The Aberystwyth based artist and regular wild swimmer Rachel Rea is represented by a collection of abstract paintings. Her large canvases present dappled forms of geometric shapes scattered and rippling, conveying a scrambling of order as the regimented physical actions of the body lose their symmetry in the unpredictable water. Rea’s work stands out as being the only abstract work that goes beyond shades of blue and green. In her largest piece, ‘Baptism’ [pictured], varying shades of black and blue are tinged with red, suggesting the gloominess of the depths, isolation and the pain of cold water. These colours flow into a beautiful warm yellow, conveying the body’s exhilarated rush of bliss felt by so many wild swimmers as their adrenaline triggers endorphins. It is this mysterious joy that Rea attempts to capture, her title contrasting themes of death, spiritual enlightenment and rebirth, as well as power and joy that transcends the material. Rea’s works are a sophisticated presentation of the relationship between the natural environment and the mysterious phenomena of human emotions.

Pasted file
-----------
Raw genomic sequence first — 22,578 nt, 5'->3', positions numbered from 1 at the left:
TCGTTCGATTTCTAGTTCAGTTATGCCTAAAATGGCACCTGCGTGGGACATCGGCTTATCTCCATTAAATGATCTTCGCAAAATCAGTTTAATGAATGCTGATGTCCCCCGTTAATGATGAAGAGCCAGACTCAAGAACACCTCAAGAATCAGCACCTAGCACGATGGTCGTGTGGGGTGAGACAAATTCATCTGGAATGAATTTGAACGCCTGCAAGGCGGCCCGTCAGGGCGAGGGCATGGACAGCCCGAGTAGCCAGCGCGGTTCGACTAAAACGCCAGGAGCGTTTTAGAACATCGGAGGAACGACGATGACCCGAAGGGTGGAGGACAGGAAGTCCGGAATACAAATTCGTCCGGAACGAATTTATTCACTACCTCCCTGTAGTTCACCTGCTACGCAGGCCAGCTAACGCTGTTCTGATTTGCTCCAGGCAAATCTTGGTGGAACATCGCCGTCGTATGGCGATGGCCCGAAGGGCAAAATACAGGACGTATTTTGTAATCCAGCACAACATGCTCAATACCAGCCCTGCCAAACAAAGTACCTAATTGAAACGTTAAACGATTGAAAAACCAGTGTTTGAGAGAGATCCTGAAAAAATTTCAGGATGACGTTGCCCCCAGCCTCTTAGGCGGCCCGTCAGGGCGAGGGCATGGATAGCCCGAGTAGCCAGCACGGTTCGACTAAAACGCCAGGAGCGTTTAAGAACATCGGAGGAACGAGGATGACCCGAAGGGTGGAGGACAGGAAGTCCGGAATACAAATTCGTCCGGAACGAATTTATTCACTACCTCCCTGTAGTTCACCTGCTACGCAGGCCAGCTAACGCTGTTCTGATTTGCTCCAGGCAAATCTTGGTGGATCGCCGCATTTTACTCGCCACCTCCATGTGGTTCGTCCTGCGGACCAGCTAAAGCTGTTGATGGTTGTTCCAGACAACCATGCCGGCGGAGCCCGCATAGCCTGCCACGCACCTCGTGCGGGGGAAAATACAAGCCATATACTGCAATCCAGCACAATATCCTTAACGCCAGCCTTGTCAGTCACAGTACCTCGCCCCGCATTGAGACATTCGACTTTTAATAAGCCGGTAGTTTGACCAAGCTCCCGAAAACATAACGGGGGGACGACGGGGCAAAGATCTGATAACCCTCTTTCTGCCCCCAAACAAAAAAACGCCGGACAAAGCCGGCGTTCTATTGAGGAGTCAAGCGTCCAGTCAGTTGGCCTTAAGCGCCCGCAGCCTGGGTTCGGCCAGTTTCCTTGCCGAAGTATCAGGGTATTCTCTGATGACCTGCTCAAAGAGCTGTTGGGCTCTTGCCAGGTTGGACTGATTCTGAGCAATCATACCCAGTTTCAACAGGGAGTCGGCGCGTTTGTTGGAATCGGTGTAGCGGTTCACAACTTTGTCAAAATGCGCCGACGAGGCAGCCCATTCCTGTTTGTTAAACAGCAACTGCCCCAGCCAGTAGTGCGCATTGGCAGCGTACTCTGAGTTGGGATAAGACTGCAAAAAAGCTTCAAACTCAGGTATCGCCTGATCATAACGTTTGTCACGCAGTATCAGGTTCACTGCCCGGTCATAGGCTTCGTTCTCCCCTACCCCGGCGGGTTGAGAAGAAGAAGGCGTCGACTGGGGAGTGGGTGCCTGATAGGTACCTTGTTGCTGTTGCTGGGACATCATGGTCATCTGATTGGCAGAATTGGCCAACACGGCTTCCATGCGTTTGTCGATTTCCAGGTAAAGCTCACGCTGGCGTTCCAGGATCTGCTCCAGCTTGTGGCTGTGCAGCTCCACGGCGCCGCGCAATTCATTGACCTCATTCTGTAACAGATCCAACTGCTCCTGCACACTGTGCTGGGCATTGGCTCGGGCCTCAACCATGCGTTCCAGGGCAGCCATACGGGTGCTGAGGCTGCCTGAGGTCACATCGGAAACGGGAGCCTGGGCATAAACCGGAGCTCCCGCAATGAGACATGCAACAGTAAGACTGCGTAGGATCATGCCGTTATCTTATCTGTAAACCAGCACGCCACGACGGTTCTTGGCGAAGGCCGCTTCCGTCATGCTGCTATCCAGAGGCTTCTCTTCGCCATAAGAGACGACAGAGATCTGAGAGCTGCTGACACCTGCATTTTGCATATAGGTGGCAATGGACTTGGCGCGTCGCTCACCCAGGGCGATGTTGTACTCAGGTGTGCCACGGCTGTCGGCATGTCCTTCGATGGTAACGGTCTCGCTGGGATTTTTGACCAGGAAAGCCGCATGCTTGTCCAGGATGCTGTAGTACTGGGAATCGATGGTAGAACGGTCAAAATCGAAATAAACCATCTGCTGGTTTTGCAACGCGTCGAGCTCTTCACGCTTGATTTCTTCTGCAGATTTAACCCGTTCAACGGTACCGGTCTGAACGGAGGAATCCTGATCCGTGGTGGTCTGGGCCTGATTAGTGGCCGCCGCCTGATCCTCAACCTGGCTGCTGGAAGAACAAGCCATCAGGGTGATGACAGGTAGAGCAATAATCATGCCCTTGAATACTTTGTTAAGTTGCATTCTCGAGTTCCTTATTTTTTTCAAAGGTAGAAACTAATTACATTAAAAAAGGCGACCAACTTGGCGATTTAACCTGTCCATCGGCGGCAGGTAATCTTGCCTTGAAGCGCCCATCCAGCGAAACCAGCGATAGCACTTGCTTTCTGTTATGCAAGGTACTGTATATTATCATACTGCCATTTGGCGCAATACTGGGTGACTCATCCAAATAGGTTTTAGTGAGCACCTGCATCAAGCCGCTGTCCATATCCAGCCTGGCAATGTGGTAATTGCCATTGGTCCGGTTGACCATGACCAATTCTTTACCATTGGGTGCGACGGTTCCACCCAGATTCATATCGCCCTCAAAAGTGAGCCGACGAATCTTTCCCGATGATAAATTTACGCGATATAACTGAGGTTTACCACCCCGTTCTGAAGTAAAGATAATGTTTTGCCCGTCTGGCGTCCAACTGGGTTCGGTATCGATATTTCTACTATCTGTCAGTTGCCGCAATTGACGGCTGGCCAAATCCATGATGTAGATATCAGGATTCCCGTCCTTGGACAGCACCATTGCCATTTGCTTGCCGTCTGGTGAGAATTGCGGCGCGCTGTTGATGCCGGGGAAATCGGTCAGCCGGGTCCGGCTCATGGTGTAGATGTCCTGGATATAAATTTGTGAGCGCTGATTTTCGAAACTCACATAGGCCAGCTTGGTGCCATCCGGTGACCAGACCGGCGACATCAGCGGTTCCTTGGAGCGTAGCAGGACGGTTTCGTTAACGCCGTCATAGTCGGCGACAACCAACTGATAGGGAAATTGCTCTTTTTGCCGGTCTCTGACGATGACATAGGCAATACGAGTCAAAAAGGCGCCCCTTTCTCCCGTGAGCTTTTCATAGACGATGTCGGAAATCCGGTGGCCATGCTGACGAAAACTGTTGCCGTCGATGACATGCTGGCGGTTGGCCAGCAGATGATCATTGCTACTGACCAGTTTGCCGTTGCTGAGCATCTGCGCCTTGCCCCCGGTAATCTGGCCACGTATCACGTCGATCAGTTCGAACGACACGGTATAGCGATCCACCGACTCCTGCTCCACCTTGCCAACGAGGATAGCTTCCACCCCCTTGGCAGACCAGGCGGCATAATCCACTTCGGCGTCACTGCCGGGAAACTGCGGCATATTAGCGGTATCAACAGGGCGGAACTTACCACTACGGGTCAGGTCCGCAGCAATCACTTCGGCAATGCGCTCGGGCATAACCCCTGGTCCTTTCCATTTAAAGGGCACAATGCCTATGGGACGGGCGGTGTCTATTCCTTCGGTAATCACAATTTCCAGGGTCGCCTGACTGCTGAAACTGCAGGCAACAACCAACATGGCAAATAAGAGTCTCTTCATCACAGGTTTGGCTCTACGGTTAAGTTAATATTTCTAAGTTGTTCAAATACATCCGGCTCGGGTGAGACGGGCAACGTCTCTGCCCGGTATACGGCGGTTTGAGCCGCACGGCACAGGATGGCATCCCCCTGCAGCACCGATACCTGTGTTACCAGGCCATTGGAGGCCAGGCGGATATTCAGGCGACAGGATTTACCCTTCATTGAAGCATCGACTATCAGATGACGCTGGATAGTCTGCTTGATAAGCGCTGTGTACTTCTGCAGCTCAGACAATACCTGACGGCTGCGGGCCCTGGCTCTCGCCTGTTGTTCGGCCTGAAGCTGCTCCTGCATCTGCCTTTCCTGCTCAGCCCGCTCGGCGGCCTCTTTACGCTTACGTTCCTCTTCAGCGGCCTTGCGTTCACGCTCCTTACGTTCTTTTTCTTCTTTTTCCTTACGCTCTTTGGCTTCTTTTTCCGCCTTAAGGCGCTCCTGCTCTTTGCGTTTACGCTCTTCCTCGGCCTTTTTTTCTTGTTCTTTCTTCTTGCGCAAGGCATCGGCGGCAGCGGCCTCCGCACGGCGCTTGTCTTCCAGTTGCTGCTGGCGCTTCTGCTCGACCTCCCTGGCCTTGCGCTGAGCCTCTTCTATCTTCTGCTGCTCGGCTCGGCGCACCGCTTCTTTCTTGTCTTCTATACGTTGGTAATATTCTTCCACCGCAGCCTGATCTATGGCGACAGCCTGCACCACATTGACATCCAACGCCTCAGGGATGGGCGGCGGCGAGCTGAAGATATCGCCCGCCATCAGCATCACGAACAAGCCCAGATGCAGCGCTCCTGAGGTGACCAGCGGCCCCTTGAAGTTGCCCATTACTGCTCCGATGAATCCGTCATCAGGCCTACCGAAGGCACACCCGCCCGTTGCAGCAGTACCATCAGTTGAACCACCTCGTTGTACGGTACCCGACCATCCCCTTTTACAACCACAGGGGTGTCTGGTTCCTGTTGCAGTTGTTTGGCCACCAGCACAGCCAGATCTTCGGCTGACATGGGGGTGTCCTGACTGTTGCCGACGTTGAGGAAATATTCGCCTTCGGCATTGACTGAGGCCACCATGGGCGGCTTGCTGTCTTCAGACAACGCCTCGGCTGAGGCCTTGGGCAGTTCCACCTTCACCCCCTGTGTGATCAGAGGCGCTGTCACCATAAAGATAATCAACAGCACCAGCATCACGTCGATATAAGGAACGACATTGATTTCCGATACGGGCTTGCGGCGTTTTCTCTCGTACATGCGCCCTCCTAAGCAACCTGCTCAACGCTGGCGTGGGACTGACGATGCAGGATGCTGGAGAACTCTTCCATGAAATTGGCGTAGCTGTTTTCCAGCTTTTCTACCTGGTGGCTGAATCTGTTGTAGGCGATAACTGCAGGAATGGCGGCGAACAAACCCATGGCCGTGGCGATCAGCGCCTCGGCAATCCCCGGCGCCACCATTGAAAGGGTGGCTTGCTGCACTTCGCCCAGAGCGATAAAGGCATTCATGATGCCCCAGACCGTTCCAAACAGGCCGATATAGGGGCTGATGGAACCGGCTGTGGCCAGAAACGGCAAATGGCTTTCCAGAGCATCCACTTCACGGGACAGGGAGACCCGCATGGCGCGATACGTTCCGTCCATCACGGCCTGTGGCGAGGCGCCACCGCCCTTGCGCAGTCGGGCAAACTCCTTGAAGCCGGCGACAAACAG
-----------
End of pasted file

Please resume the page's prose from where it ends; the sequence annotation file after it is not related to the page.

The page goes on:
The exhibition left me wanting to experience for myself the thrill of wild swimming. In their varying approaches, these artists display a confidence and courage taught by entering cold and unpredictable waters. In a world that is increasingly controlled and regulated it seems important to cherish sensations of risk and the thrill of overcoming fear and pain.


Reginal Francis is blogger-in-residence at New Welsh Review, and is completing an MA in Literary Studies at Aberystwyth University’s Department of English and Creative Writing.

Pictured, below, ‘Cabin Fever’ by Vivienne Rickman Poole